“I might be a customer, keep that in mind. Or I might change my mind and decide to plug you” he snarled and began to bring his six-shooter up from his holster. But before he even got it clear of the leather, Bart heard the click of a gun hammer being drawn back. He couldn't believe it, how could this medicine man draw faster than he. Bart hadn't even seen a gun in the man's hands when he was talking to him, and now he had the drop on him.

            “Sorry, just a reflex action” Dr. Frank smiled as he lowered the gun, thumbing the hammer back down. He watched Bart relax then Dr. Fate began to smile. It wasn't a normal smile, it was the kind of smile of a man with a secret. But that secret would undoubtedly come with a price.

            Sheriff Ryder continued his determined walk out of his office. Eric, his deputy had refused to accompany him, on account that Bart Morrison hadn't done anything yet. And more importantly, deputy Eric was just plain scared. Sheriff Ryder hitched up his gun-belt and tipped his hat to the ladies who were walking down the street. They giggled and drew out a fan that moved by itself. Sheriff Ryder rubbed his eyes, clearly he hadn't seen what he just thought he saw. But there it was. The ladies were carrying fans that waved of their own accord. Had Sheriff Ryder been a little more intelligent, he would have noticed that the fans were propelled by a spring-mechanism which had to be wound like a pocket watch. But instead he stood there looking at the women, all googly-eyed in amazement by the contraptions they were holding.

            The Sheriff continued walking in a slight daze, uncertain of what was coming over this town. First a peddler arrives in town, and no sooner than he does, the townsfolk are carrying items that look like they’ve been bewitched with black magic. There was only one thing for the Sheriff to do, and that was to confront this Dr. Fate and try to get him to move out of town. His presence here was stirring up the townsfolk, almost as if he was putting a spell on them.

            Two things stood in the way of “Raven” taking over the town of Smoky Gulch, the first was deputy Eric, and the second was his superior, Sheriff Ryder. He decided to start a ruckus in town, so he gathered up his posse. His mind had formulated the perfect plan to get rid of both lawmen. If he knew his opponents, the Sheriff would more than likely send his deputy for any minor upsets like vandalism.

            “I'm coming to get you varmit!” Raven Morrison yelled, his face twisting up like he was going to spit. The Sherrif's deputy, Eric stood up from behind the large barrel he was hiding behind and dropped his hand to his gun belt. Eric's fingers brushed the wooden handle of his revolver as two sharp consecutive gunshots filled the air. Raven Morrison had drawn his own gun in a blur of motion and fired twice, striking the deputy in the chest and hand. As he fell down bleeding, Eric watched the brass gleam on the spent shells as Raven twisted out the chamber. There was something odd about his gun hand. Eric thought he saw it gleaming as brightly as the shells as his vision was overtaken by death.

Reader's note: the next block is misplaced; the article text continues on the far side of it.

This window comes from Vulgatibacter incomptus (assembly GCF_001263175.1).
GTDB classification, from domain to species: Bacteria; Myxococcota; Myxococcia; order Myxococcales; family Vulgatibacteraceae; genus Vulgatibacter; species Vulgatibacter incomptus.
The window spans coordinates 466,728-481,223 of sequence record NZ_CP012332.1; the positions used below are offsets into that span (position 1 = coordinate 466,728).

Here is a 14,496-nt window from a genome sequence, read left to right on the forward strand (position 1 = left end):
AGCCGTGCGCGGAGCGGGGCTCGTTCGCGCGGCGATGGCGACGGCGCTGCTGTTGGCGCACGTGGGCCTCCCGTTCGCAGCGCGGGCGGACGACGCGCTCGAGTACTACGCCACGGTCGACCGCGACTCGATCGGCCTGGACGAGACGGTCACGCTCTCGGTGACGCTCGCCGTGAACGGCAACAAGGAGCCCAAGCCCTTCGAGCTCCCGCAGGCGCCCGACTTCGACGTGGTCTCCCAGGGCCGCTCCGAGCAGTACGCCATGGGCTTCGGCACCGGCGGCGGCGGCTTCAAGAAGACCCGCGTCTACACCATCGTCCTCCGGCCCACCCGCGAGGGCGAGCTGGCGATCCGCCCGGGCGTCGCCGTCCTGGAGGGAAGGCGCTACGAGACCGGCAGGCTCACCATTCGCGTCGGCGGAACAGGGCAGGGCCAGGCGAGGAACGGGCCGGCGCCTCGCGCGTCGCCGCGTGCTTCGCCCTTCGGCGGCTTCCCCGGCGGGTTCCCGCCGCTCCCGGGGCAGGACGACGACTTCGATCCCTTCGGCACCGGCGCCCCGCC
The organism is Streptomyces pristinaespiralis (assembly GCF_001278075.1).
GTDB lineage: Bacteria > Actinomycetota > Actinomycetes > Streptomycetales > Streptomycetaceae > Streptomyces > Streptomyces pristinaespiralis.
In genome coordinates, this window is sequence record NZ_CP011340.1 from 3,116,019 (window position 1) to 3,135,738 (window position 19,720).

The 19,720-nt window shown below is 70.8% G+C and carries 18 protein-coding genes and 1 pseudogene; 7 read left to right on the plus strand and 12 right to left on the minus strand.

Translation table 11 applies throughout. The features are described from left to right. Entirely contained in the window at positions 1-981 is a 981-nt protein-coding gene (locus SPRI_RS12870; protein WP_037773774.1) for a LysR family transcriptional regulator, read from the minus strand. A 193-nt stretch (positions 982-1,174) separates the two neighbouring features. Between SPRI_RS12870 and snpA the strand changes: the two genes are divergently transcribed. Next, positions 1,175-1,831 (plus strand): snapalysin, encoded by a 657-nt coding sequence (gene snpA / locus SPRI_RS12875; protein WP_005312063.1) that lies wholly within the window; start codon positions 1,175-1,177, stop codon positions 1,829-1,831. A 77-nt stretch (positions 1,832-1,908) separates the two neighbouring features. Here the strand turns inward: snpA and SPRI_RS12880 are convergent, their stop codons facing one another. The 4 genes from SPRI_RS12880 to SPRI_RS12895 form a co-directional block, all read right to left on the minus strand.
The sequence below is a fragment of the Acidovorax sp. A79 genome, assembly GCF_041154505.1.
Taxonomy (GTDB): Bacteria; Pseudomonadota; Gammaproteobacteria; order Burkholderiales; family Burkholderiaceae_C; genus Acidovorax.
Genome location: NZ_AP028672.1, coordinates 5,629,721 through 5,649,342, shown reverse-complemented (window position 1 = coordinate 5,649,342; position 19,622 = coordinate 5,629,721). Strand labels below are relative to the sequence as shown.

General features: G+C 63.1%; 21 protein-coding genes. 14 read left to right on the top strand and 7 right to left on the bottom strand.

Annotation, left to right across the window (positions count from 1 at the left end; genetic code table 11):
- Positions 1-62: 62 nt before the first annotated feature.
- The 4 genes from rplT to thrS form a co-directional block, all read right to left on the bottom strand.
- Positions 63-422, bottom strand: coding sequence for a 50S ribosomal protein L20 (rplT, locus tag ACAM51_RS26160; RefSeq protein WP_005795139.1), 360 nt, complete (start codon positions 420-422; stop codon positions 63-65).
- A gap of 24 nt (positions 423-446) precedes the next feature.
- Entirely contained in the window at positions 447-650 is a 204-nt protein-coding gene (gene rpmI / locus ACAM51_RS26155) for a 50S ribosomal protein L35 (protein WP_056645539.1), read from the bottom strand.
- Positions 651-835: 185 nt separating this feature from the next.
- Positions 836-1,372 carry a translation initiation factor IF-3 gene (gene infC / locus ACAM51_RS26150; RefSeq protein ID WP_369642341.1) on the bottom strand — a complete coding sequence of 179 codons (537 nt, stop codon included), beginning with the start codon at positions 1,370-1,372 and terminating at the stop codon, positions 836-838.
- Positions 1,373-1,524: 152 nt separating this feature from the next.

Sheriff Ryder upon hearing the report of the shots, rushed out into the street, his own weapon in hand. “Nobody stirs up trouble in my town!” he said defiantly as he looked up the street, but couldn't see where his deputy had been gunned down.

            “Can I be of assistance?” a voice said from the shadows behind the sheriff. He jumped a bit, startled at the man behind him. He stepped out of the shadows the sheriff recognizing him as the Medicine Man, complete in his cream jacket and burgundy vest. He was wearing a smile which held back a great secret.

            “I really don't think you can, Doctor Fate. You'd just be wastin' your time” The sheriff had no sooner gotten the words out of his mouth, when the Doctor demonstrated his lightning fast draw again. The sheriff's eyes widened as he tried to make sense of this man.
            “How can you draw that fast! Its uncanny!” he said incredulously.
            “I'll let you in on a little secret, but it will come with a price” The Medicine man quietly said to the sheriff as he rolled up his own sleeve.
            The Sheriff was astounded by the contraption that was strapped to his arm. Golden wires ran up the length of his forearm. Every few inches, several cogs interlocked, forming a web of torque. At the elbow of the device, a small key jutted out.